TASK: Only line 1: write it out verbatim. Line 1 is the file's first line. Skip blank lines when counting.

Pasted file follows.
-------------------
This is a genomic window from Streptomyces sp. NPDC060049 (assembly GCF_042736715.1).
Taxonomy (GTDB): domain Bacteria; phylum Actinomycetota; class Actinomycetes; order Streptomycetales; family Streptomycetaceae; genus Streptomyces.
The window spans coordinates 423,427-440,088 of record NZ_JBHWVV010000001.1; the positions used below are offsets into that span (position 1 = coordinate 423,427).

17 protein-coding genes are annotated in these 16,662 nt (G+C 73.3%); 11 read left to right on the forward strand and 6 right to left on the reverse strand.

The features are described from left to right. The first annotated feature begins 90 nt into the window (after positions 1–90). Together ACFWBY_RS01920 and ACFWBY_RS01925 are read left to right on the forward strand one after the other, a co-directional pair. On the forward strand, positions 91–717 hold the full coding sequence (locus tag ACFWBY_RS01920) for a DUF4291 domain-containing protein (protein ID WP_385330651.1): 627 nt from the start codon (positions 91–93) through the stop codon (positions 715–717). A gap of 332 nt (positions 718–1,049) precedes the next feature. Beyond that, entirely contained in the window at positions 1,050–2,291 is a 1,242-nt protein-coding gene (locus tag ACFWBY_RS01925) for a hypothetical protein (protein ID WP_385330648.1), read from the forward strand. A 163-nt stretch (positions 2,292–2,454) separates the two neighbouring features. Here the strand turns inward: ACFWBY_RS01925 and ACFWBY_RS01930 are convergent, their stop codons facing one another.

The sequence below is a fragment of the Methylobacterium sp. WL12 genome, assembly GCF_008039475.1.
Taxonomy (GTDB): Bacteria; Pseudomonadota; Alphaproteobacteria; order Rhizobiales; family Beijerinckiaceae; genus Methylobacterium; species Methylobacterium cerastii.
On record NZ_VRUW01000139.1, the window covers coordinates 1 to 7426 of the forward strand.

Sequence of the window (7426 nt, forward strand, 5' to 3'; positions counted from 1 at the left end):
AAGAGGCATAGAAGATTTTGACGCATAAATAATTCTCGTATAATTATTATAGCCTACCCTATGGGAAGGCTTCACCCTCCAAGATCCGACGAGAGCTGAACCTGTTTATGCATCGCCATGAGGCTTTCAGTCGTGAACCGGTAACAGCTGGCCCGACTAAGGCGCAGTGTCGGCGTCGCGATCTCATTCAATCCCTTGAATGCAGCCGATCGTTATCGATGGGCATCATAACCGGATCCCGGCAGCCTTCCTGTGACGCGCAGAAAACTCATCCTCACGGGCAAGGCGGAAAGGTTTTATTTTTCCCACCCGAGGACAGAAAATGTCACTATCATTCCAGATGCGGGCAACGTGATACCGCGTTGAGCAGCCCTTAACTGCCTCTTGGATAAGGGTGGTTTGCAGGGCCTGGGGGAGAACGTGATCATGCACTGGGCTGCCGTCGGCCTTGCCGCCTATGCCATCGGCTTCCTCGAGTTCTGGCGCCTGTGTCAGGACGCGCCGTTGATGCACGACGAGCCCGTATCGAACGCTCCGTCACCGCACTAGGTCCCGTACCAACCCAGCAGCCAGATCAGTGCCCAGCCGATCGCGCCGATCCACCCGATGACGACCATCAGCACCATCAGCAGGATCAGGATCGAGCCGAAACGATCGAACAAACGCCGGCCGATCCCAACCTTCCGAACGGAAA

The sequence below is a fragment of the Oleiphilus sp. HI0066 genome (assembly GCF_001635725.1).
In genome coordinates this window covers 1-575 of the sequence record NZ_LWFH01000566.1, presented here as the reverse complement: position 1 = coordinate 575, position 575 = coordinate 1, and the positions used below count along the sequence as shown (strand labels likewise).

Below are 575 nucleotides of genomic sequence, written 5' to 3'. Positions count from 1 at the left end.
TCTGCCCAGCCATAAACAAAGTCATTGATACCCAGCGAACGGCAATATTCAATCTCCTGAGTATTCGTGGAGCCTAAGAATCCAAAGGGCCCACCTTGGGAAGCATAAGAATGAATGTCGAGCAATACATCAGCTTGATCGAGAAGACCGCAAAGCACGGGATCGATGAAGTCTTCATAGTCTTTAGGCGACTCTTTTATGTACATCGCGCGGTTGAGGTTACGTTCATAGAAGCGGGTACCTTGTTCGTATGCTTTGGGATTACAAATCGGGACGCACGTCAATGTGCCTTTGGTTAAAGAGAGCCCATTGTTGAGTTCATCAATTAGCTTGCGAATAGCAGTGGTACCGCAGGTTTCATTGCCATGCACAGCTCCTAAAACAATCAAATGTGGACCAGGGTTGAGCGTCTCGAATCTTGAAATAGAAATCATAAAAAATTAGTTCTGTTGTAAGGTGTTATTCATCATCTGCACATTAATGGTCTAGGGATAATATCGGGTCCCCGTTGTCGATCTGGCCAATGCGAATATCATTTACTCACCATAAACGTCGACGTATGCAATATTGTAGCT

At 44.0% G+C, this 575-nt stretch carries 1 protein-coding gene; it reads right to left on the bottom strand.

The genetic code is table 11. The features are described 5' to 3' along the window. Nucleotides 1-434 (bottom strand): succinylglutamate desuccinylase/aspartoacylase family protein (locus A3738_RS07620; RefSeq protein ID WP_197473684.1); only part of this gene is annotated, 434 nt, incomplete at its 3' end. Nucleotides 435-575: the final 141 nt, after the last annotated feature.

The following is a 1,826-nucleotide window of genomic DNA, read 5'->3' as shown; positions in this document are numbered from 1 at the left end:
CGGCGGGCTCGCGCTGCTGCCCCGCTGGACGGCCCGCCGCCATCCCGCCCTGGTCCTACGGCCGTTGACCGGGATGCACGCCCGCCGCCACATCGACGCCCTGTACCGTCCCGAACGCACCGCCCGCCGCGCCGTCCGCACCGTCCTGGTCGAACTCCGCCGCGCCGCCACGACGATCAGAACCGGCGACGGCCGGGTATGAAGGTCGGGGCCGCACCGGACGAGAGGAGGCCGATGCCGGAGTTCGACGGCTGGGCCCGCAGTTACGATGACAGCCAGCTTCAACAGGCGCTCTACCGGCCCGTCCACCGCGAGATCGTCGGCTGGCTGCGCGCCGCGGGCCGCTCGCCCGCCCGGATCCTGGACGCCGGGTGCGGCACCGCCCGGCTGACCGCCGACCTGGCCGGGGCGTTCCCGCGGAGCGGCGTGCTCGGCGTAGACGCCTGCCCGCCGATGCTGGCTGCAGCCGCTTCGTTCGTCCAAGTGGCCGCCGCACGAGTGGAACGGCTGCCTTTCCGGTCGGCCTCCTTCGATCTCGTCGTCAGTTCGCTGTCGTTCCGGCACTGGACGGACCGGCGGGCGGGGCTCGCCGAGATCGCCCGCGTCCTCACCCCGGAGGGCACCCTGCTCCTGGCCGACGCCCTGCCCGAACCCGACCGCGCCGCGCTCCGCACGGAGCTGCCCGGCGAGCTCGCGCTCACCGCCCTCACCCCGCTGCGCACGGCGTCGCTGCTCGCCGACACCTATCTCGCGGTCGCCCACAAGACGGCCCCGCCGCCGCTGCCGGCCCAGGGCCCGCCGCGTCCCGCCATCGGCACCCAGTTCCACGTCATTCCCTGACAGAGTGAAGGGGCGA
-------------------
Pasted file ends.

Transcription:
This is a genomic window from Streptomyces sp. NPDC060049 (assembly GCF_042736715.1).